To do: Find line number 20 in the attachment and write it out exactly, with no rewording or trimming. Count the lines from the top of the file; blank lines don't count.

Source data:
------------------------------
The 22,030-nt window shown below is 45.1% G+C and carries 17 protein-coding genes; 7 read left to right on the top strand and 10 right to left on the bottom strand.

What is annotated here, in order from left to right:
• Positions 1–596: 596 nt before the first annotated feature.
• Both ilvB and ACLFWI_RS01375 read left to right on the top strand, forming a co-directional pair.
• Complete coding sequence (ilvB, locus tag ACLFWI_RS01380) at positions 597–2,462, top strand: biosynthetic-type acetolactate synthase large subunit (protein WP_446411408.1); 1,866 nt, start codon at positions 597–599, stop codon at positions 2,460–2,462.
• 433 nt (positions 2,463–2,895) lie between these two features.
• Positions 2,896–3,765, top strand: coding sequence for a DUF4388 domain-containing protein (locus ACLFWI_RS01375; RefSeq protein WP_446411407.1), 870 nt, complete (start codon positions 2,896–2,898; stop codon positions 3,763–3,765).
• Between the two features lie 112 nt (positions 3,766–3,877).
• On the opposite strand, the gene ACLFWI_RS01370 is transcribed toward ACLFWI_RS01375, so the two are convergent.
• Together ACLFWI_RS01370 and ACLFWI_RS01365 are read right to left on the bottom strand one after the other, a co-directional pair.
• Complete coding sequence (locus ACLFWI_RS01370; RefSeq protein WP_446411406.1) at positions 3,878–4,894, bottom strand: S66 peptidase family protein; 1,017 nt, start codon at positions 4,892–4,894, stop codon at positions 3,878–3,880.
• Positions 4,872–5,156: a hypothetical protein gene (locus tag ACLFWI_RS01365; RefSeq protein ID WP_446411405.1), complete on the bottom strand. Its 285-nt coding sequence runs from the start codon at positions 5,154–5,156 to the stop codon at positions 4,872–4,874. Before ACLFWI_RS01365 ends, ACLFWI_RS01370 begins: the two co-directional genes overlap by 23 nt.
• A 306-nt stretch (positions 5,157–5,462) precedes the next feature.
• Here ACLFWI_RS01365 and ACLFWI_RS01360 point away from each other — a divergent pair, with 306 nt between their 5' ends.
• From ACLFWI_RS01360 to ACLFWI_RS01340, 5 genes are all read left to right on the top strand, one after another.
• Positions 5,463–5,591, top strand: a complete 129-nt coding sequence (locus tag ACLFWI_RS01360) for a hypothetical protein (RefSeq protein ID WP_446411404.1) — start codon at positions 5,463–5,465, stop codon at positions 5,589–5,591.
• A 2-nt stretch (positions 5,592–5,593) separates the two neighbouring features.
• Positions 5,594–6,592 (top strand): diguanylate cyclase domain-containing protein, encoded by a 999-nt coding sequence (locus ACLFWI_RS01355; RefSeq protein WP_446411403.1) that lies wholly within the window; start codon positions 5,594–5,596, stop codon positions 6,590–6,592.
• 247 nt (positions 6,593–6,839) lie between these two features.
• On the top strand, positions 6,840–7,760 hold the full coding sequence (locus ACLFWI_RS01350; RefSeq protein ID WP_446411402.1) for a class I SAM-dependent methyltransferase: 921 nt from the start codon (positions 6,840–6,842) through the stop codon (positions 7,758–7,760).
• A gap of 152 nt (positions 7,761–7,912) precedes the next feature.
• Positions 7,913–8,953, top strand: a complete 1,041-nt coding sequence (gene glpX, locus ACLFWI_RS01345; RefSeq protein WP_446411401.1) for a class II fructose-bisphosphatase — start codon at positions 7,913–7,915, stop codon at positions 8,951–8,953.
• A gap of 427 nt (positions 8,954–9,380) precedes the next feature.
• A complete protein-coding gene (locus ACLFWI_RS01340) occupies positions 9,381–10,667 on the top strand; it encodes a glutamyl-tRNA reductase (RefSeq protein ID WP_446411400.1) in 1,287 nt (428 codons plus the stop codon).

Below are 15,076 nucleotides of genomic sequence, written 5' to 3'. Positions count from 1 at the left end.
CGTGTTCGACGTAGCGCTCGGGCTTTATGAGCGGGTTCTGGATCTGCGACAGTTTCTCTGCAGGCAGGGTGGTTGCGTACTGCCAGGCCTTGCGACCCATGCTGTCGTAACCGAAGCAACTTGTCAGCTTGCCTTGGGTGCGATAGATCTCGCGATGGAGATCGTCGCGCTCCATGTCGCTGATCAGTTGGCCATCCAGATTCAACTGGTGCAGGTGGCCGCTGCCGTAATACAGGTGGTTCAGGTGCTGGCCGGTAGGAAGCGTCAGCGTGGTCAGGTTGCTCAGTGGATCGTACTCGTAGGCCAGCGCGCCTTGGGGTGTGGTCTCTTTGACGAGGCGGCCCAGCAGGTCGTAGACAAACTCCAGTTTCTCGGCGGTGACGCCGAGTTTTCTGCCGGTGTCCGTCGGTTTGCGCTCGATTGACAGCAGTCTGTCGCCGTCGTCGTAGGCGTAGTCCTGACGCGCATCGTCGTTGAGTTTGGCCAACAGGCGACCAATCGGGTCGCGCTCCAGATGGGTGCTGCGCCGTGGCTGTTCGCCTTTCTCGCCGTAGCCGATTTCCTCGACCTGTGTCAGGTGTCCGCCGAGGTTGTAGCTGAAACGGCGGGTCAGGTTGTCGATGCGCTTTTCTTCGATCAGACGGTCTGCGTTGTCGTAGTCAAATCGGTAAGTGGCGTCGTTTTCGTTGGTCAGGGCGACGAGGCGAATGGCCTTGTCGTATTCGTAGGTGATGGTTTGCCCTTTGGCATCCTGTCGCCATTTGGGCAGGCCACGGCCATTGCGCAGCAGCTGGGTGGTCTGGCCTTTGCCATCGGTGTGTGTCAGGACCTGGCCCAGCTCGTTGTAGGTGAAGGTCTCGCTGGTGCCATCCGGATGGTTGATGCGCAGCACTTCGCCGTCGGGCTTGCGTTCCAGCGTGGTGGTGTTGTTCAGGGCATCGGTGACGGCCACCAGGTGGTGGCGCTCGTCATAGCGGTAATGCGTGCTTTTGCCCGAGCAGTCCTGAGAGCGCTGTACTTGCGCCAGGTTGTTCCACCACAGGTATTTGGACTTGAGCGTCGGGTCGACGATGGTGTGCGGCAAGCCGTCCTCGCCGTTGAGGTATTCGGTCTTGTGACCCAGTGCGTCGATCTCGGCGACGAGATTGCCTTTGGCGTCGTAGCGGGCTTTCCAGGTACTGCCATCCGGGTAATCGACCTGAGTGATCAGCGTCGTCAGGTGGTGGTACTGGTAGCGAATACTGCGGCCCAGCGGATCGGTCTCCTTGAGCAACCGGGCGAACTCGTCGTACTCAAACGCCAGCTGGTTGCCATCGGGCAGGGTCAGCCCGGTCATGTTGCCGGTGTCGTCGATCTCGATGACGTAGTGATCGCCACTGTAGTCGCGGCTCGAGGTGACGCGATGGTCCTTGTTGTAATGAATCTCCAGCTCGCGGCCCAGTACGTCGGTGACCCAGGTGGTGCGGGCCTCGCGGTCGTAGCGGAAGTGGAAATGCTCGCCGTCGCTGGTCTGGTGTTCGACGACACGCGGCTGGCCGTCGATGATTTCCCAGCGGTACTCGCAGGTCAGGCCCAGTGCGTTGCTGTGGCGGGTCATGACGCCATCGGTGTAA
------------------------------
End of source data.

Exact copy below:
• On the top strand, positions 6,840–7,760 hold the full coding sequence (locus ACLFWI_RS01350; RefSeq protein ID WP_446411402.1) for a class I SAM-dependent methyltransferase: 921 nt from the start codon (positions 6,840–6,842) through the stop codon (positions 7,758–7,760).